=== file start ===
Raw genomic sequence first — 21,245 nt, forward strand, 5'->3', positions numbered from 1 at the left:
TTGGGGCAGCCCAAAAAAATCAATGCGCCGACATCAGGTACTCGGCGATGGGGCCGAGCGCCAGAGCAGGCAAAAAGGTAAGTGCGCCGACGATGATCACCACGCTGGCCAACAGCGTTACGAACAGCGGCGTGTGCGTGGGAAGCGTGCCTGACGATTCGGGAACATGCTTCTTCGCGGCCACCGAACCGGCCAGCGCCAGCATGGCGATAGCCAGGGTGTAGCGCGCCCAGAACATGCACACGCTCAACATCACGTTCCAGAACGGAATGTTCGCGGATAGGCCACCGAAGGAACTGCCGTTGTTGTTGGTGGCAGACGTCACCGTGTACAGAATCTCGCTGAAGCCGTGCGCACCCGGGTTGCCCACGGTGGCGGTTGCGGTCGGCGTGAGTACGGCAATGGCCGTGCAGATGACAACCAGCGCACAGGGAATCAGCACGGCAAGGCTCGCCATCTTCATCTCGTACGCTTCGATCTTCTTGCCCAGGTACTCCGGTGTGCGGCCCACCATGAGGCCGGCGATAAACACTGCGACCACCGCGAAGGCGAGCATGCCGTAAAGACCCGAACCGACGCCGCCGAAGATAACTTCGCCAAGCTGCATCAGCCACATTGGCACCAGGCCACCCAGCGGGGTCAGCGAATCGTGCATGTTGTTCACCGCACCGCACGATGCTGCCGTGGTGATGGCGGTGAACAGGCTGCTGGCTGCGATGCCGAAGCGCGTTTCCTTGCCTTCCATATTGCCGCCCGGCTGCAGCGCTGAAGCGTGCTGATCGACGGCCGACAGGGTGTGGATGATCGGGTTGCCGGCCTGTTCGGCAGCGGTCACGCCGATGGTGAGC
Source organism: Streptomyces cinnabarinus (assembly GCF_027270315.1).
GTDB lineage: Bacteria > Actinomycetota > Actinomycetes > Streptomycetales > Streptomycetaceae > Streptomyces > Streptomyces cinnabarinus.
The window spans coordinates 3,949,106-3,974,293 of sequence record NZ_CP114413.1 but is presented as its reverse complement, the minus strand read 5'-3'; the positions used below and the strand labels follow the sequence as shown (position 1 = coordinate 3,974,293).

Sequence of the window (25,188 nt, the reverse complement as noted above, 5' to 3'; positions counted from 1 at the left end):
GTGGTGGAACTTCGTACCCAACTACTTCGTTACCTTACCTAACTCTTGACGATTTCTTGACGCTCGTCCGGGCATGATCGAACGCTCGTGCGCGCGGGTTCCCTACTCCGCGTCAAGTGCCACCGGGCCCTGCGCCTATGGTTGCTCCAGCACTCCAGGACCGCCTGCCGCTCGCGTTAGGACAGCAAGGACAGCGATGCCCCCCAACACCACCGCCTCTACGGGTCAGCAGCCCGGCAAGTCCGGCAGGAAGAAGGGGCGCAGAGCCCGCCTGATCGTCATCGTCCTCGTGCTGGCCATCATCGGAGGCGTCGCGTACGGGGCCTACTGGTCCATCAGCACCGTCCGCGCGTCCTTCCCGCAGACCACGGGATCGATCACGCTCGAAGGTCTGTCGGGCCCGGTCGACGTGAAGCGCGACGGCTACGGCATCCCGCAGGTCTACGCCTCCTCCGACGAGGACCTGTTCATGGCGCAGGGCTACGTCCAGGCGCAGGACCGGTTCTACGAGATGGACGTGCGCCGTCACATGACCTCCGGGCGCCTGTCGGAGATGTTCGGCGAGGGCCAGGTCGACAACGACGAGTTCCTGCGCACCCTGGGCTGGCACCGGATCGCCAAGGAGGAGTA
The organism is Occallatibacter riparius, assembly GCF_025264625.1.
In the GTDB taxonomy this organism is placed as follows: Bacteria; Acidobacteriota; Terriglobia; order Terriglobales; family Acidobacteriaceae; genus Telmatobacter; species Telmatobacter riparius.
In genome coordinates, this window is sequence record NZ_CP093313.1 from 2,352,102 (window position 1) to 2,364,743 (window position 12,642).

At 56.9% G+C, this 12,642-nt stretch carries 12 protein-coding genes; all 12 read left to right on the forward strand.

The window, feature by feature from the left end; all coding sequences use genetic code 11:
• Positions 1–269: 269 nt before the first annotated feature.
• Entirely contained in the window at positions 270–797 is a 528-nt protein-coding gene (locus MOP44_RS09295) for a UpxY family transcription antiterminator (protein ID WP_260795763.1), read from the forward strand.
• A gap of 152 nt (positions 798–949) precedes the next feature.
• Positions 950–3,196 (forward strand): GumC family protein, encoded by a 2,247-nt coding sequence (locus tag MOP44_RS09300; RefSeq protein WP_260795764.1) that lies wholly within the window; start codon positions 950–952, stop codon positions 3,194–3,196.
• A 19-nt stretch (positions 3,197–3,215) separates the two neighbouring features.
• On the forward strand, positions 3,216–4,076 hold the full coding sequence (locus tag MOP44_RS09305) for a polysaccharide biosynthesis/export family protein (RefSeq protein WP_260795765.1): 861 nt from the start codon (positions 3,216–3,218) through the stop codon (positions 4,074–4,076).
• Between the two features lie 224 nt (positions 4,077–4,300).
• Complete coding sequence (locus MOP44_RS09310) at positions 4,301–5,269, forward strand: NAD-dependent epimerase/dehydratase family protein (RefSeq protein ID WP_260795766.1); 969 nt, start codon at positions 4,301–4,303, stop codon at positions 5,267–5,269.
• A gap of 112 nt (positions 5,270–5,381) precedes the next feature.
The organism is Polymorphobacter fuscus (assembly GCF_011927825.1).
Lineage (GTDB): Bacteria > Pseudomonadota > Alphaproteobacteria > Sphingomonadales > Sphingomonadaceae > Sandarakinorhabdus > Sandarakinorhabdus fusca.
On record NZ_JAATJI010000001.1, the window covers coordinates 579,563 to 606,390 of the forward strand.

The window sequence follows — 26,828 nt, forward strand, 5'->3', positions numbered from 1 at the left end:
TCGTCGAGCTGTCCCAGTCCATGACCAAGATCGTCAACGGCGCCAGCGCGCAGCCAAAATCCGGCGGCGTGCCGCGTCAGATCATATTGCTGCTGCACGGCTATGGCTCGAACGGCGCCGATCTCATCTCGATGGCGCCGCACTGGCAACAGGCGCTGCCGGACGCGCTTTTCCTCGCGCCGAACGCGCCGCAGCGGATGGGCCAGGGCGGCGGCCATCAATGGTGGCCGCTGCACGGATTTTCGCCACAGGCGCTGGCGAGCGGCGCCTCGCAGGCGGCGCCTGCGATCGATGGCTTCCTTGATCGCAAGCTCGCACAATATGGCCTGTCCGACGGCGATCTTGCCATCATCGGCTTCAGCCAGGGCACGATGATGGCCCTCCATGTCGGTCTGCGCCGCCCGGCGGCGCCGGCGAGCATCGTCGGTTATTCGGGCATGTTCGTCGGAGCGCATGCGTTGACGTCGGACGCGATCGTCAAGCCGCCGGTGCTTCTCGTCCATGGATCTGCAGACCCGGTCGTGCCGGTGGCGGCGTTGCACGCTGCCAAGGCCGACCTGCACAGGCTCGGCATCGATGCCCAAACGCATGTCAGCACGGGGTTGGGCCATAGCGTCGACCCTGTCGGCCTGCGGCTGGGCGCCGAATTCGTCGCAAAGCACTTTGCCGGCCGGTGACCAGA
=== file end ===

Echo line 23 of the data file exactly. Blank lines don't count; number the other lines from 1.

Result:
Lineage (GTDB): Bacteria > Pseudomonadota > Alphaproteobacteria > Sphingomonadales > Sphingomonadaceae > Sandarakinorhabdus > Sandarakinorhabdus fusca.